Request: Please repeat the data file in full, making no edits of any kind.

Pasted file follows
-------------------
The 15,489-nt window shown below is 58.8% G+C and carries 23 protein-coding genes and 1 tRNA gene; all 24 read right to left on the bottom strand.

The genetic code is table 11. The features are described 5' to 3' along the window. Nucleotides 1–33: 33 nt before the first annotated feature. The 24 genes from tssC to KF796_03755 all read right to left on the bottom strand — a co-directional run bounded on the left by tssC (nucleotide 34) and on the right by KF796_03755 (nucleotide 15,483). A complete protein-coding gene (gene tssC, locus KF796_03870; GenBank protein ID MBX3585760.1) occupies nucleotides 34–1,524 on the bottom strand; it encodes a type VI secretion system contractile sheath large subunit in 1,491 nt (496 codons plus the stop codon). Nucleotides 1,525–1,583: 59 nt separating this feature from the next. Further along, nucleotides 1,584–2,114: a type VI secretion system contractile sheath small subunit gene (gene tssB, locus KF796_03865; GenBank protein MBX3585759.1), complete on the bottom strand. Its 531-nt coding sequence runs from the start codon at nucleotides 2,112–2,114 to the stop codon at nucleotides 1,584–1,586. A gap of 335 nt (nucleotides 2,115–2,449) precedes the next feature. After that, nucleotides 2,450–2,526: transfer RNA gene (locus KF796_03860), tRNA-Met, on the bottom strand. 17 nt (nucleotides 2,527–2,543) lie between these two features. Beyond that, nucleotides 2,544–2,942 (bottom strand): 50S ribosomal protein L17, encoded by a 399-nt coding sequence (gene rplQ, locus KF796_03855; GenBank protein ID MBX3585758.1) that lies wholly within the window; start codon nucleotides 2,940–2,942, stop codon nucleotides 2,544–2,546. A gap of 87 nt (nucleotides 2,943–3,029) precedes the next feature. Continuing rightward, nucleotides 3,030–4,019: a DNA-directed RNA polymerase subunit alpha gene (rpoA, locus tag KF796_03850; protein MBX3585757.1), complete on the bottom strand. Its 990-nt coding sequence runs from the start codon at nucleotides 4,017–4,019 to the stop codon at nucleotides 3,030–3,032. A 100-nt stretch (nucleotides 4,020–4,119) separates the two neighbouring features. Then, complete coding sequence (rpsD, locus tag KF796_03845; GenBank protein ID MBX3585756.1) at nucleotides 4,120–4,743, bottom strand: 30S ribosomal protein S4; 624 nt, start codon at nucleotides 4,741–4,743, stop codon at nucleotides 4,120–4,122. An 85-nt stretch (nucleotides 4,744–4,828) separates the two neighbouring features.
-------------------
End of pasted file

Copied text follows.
The 15,489-nt window shown below is 58.8% G+C and carries 23 protein-coding genes and 1 tRNA gene; all 24 read right to left on the bottom strand.

The genetic code is table 11. The features are described 5' to 3' along the window. Nucleotides 1–33: 33 nt before the first annotated feature. The 24 genes from tssC to KF796_03755 all read right to left on the bottom strand — a co-directional run bounded on the left by tssC (nucleotide 34) and on the right by KF796_03755 (nucleotide 15,483). A complete protein-coding gene (gene tssC, locus KF796_03870; GenBank protein ID MBX3585760.1) occupies nucleotides 34–1,524 on the bottom strand; it encodes a type VI secretion system contractile sheath large subunit in 1,491 nt (496 codons plus the stop codon). Nucleotides 1,525–1,583: 59 nt separating this feature from the next. Further along, nucleotides 1,584–2,114: a type VI secretion system contractile sheath small subunit gene (gene tssB, locus KF796_03865; GenBank protein MBX3585759.1), complete on the bottom strand. Its 531-nt coding sequence runs from the start codon at nucleotides 2,112–2,114 to the stop codon at nucleotides 1,584–1,586. A gap of 335 nt (nucleotides 2,115–2,449) precedes the next feature. After that, nucleotides 2,450–2,526: transfer RNA gene (locus KF796_03860), tRNA-Met, on the bottom strand. 17 nt (nucleotides 2,527–2,543) lie between these two features. Beyond that, nucleotides 2,544–2,942 (bottom strand): 50S ribosomal protein L17, encoded by a 399-nt coding sequence (gene rplQ, locus KF796_03855; GenBank protein ID MBX3585758.1) that lies wholly within the window; start codon nucleotides 2,940–2,942, stop codon nucleotides 2,544–2,546. A gap of 87 nt (nucleotides 2,943–3,029) precedes the next feature. Continuing rightward, nucleotides 3,030–4,019: a DNA-directed RNA polymerase subunit alpha gene (rpoA, locus tag KF796_03850; protein MBX3585757.1), complete on the bottom strand. Its 990-nt coding sequence runs from the start codon at nucleotides 4,017–4,019 to the stop codon at nucleotides 3,030–3,032. A 100-nt stretch (nucleotides 4,020–4,119) separates the two neighbouring features. Then, complete coding sequence (rpsD, locus tag KF796_03845; GenBank protein ID MBX3585756.1) at nucleotides 4,120–4,743, bottom strand: 30S ribosomal protein S4; 624 nt, start codon at nucleotides 4,741–4,743, stop codon at nucleotides 4,120–4,122. An 85-nt stretch (nucleotides 4,744–4,828) separates the two neighbouring features.